If you’re someone who has a very large skylight in your ceiling, you can easily hang three or four plants up around it to create a living garden and a modern look. They work very well for lightweight vines and air plants too.
You can quickly and easily attach c-clamps to fixtures or anything that sticks out of your ceiling to create a modern look and feel.
Open doorways, arches, or anything with a lip will give your c-clamp something to hold onto, including a thin portion of drywall that is between three and six inches thick.
Turn the handle clockwise to tighten the handle until the pads of each jaw attach firmly to the wall.
This works exceptionally well if your home has a more industrial feel to it, and you can do it with exposed rafters or strong fixtures that get built into your wall.
Don’t tighten your clamp all of the ways, and you should stop once you feel a small amount of pressure from the handle as you tighten it. If you keep tightening it, you risk damaging the wall.
5. Tension Rod
If you want to hang your plant near the ceiling, you can do so using a tension rod across your window frame to give yourself a very subtle look.
Tension rods use pressure to hold themselves in place, and they’re very common in closets or to hold shower curtains.
Pick up the extension rod and hold it while extending it out inside the window frame until the two ends are pushing on opposite ends of the window frame.
Put your tension rod between three and six inches from the ceiling to hang your plants on, and this will support small, medium, and large-scale plants without a problem.
If you have plants hanging on a rope instead of hooks, make sure you take time to thread the rope over the rod before you hang it up in the window.
It would be a pain to go back and take the rod down to string the rope through it before hanging it back up.
6. Over the Door Hooks
Although this won’t attach your plants directly to the ceiling per se, it does get them up in the air, close to the ceiling, and off the ground.
If you have a door that isn’t used much in your home, you can put up a few over-the-door hooks by hanging them over this door and hanging plants on the hooks.
The hooks usually work for towels, but they can hold medium-sized plants without bending or breaking.
If you choose this option, you want to get hooks that have an actual hooking portion that sticks out slightly more at four to six inches to give your pots room to hang away from the door itself.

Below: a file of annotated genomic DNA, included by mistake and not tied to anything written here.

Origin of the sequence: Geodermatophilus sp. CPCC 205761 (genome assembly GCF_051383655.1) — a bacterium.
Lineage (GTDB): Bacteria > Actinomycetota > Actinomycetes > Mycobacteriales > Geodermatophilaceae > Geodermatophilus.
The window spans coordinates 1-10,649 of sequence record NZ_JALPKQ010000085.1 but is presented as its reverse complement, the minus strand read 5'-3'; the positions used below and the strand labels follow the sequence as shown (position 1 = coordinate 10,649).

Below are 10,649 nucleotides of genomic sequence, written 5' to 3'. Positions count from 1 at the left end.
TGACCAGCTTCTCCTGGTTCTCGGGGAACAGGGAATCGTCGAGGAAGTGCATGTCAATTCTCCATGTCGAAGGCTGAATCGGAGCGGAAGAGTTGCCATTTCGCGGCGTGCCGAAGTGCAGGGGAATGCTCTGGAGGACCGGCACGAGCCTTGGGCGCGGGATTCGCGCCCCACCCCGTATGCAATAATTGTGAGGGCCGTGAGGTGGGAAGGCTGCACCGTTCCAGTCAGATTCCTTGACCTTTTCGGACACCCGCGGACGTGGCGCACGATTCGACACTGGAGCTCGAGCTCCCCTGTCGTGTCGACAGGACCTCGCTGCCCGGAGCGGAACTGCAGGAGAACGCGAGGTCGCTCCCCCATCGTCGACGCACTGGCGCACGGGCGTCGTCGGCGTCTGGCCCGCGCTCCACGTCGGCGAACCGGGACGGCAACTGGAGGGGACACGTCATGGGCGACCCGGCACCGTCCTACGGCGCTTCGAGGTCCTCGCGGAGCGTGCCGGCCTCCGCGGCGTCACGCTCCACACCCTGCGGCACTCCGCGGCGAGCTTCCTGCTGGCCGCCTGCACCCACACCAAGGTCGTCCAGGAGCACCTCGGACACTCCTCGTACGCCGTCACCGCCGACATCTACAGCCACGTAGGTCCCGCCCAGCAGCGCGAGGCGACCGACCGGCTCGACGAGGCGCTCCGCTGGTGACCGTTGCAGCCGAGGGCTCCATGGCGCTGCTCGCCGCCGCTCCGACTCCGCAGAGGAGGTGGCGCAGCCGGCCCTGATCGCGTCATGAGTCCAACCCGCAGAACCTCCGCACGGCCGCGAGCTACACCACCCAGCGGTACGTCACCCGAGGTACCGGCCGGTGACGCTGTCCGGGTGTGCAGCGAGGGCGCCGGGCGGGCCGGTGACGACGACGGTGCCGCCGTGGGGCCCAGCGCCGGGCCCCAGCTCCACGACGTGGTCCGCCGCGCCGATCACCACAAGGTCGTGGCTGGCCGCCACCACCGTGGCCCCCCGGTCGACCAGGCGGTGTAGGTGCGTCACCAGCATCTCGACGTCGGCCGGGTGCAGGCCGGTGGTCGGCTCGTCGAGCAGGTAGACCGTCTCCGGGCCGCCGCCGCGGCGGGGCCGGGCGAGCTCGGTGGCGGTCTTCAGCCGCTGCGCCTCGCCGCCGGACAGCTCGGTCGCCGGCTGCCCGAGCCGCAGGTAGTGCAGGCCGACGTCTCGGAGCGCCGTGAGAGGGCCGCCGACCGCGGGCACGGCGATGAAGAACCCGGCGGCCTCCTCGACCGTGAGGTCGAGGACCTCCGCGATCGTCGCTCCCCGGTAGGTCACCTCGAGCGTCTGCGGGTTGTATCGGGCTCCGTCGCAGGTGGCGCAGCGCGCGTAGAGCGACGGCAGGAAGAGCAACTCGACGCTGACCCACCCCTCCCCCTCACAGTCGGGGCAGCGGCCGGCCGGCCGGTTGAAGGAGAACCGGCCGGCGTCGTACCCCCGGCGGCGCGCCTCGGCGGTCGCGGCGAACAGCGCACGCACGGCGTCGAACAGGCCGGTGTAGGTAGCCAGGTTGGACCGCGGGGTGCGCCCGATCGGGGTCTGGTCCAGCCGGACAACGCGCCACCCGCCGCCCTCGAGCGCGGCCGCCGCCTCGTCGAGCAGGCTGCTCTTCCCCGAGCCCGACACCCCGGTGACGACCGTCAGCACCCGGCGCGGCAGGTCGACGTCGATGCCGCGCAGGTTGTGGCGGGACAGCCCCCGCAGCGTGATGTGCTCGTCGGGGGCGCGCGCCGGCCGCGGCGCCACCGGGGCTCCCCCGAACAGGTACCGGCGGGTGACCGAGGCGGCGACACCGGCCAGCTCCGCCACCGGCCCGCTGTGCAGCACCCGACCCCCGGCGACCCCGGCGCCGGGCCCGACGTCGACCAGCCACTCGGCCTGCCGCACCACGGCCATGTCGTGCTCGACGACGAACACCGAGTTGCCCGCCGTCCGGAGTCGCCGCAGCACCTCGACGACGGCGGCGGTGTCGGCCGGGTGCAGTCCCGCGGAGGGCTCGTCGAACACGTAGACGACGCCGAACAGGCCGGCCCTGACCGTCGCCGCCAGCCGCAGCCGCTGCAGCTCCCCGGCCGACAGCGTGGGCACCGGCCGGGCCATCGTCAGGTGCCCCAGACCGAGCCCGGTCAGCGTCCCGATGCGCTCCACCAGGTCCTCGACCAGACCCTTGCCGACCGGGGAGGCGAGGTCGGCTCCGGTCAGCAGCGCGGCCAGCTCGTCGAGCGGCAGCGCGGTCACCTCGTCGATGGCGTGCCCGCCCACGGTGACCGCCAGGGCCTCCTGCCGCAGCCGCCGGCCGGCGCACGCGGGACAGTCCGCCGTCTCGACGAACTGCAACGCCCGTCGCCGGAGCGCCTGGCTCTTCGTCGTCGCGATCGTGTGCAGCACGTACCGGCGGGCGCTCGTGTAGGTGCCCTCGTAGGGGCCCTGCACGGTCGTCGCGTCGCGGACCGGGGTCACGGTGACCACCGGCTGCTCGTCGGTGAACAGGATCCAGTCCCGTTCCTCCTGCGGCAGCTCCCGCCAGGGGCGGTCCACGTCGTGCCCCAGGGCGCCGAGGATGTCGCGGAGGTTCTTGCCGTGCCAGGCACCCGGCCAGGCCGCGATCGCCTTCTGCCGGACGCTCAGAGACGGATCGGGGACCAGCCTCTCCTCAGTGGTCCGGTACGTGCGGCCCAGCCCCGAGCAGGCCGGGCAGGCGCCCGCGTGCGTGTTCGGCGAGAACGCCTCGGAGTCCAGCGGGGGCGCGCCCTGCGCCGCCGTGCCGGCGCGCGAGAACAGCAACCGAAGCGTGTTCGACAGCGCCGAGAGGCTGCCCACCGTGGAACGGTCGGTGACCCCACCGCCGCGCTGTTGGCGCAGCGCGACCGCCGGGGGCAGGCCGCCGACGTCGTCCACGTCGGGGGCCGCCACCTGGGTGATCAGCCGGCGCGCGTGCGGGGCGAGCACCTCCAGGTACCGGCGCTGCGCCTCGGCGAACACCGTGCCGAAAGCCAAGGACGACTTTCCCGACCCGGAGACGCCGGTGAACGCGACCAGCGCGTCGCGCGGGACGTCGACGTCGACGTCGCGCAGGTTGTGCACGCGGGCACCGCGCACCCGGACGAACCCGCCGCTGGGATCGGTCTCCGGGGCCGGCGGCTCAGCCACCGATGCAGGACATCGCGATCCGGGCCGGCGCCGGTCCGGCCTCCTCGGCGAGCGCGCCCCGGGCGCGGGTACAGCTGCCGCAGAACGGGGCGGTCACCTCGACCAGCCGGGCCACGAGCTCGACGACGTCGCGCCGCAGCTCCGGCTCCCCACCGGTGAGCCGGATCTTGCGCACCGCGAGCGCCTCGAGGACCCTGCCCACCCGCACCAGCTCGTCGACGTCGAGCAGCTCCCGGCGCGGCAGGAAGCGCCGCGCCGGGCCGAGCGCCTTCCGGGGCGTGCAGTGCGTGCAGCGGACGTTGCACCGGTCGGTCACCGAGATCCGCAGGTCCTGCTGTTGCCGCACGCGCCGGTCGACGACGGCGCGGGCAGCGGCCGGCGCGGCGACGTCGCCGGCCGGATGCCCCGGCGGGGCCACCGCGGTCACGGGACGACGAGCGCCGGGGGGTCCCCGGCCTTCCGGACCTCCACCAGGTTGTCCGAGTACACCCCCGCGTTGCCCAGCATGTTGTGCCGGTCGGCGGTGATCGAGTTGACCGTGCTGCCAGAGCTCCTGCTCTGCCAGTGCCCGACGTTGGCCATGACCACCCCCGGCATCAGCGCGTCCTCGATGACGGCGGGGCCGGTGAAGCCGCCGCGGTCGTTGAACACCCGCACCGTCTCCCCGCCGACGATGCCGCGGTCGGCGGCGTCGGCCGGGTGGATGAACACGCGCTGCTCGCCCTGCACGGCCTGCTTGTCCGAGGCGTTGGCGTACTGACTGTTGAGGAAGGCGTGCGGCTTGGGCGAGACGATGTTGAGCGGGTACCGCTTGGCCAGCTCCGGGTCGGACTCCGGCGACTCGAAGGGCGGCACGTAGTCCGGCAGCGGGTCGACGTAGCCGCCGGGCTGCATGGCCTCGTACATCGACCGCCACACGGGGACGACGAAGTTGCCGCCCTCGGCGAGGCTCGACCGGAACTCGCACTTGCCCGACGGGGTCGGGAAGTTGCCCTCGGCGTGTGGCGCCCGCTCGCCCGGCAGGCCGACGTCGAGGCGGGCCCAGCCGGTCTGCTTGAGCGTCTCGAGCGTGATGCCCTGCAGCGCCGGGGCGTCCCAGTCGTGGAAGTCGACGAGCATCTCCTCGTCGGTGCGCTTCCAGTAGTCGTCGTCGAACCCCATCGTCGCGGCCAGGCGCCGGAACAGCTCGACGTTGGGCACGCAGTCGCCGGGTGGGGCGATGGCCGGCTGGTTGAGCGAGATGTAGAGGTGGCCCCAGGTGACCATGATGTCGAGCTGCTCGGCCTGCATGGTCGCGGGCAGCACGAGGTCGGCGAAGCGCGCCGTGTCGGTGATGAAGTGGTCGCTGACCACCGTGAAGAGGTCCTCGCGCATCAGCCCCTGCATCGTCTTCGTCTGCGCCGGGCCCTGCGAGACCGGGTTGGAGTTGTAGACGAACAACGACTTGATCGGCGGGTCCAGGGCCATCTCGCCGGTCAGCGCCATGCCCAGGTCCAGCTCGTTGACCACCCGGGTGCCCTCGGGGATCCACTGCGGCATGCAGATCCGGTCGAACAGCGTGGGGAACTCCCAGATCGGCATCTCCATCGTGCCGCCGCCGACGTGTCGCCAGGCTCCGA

This way, you won’t interrupt their growing pattern or accidentally smash any against the wall when you open and close the door. Also, make sure they hook securely over the door, so they don’t let go.
7. Consider Getting Creative
If none of these options work for you, but you still want to get your plants off the floor or table, you have to get creative. There are a few ways you can go about this.
For example, if you have an old coat hook sitting around that no one uses, consider hanging a few plants from it. However, make sure to balance the weight, so you don’t accidentally pull it over when you water the plants.
Another option you have is to take an old ladder and lean it up against the wall. Once it’s up, secures it in place and screw a few hooks into the different rungs and hang your plants on these hooks.
You can easily make a nice staggered display of plants in the corner of your room, and they can reach right up to your ceiling level if you have a tall enough ladder on hand.
When it comes to hanging plants on the ceiling without drilling holes, you have several viable options you can choose from to ensure you have enough space for all of your plants without causing any damage.
We invite you to mix and match the methods we mentioned to see which ones work best for your situation. Doing so will allow you to enjoy cascades of plants all year round.